San Diego, CA – Poseidon Resources today announced that the California Court of Appeal, Fourth Appellate District has upheld the Superior Court’s ruling that the State Lands Commission complied with environmental laws when it approved the Carlsbad Desalination Project (“Project”). The ruling is the tenth legal challenge to the Project that has been considered and dismissed.
Over a seven year permitting period from 2003-2009, the project underwent approximately 20 public hearings and over 80 hours of public testimony and deliberation. In response to the approval of the Project by the state’s environmental permitting and regulatory agencies, a handful of seawater desalination opponents have unsuccessfully filed a dozen permit appeals, revocation requests and lawsuits in an attempt to delay the desalination project.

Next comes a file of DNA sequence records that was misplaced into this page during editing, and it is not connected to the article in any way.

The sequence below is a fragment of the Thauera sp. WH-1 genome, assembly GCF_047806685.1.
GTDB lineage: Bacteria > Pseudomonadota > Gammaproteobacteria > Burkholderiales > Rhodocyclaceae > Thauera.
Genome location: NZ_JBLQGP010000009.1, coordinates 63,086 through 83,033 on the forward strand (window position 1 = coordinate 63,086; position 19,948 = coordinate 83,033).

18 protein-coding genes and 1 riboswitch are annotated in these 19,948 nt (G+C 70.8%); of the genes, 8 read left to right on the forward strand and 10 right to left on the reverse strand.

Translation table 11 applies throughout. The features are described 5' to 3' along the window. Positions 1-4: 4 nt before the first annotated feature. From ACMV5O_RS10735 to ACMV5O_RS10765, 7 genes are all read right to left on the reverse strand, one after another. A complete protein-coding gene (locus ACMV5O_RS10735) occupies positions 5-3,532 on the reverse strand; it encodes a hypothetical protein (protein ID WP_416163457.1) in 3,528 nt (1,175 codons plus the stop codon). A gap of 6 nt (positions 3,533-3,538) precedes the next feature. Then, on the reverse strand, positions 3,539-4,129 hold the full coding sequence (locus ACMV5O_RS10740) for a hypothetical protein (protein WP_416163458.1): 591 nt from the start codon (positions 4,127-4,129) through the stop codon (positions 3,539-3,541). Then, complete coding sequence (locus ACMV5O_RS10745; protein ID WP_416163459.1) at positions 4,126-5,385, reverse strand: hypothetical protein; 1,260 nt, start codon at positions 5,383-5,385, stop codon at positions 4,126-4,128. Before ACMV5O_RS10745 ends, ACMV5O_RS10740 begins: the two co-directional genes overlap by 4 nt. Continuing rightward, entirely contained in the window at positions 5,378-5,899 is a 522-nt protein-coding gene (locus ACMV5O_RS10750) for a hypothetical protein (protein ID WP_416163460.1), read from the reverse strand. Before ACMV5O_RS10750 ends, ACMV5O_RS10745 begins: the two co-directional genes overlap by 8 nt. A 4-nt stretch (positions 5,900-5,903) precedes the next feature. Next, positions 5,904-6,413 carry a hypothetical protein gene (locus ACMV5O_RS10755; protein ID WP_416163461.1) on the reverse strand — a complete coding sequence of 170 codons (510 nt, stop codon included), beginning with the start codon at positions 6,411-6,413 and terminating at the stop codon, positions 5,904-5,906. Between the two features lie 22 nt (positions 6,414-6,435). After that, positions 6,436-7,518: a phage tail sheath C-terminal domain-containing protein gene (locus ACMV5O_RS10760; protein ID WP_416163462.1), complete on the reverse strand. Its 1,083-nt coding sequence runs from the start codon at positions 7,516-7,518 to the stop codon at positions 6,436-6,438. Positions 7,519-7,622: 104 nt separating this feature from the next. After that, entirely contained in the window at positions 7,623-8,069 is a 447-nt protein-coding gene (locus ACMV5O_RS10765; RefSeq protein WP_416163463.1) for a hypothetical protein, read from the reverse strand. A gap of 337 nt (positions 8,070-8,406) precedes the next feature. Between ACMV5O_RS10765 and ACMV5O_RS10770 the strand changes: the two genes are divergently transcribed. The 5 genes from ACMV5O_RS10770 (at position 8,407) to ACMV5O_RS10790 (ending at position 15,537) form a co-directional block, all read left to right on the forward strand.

In August 2008, the California State Lands Commission unanimously authorized a lease agreement that allowed for operation of the Project using the Encina Power Station’s seawater intake and outfall facilities. The San Diego chapters of the Surfrider Foundation and Coastkeeper appealed the decision to the California Superior Court. In August 2009, the Superior Court dismissed the lawsuit, leading Project opponents to file an appeal.
"We appreciate the Court’s thoughtful consideration of the record and ruling upholding the Superior Court’s 2009 decision,” said Poseidon Resources’ Senior Vice President Peter MacLaggan. “The ruling is definitive and is the latest in a series of independent determinations that the Project complies with state environmental law,” said MacLaggan.
The litigants unsuccessfully argued that as a responsible agency under the California Environmental Quality Act (CEQA), the State Lands Commission should have required additional environmental studies. The Court of Appeal found no merit in the petitioner’s arguments and denied the petition on all grounds.
Poseidon Resources specializes in developing and financing water infrastructure projects, primarily seawater desalination and water treatment plants. These projects are implemented through innovative public-private partnerships in which private enterprise assumes the developmental and financial risks.
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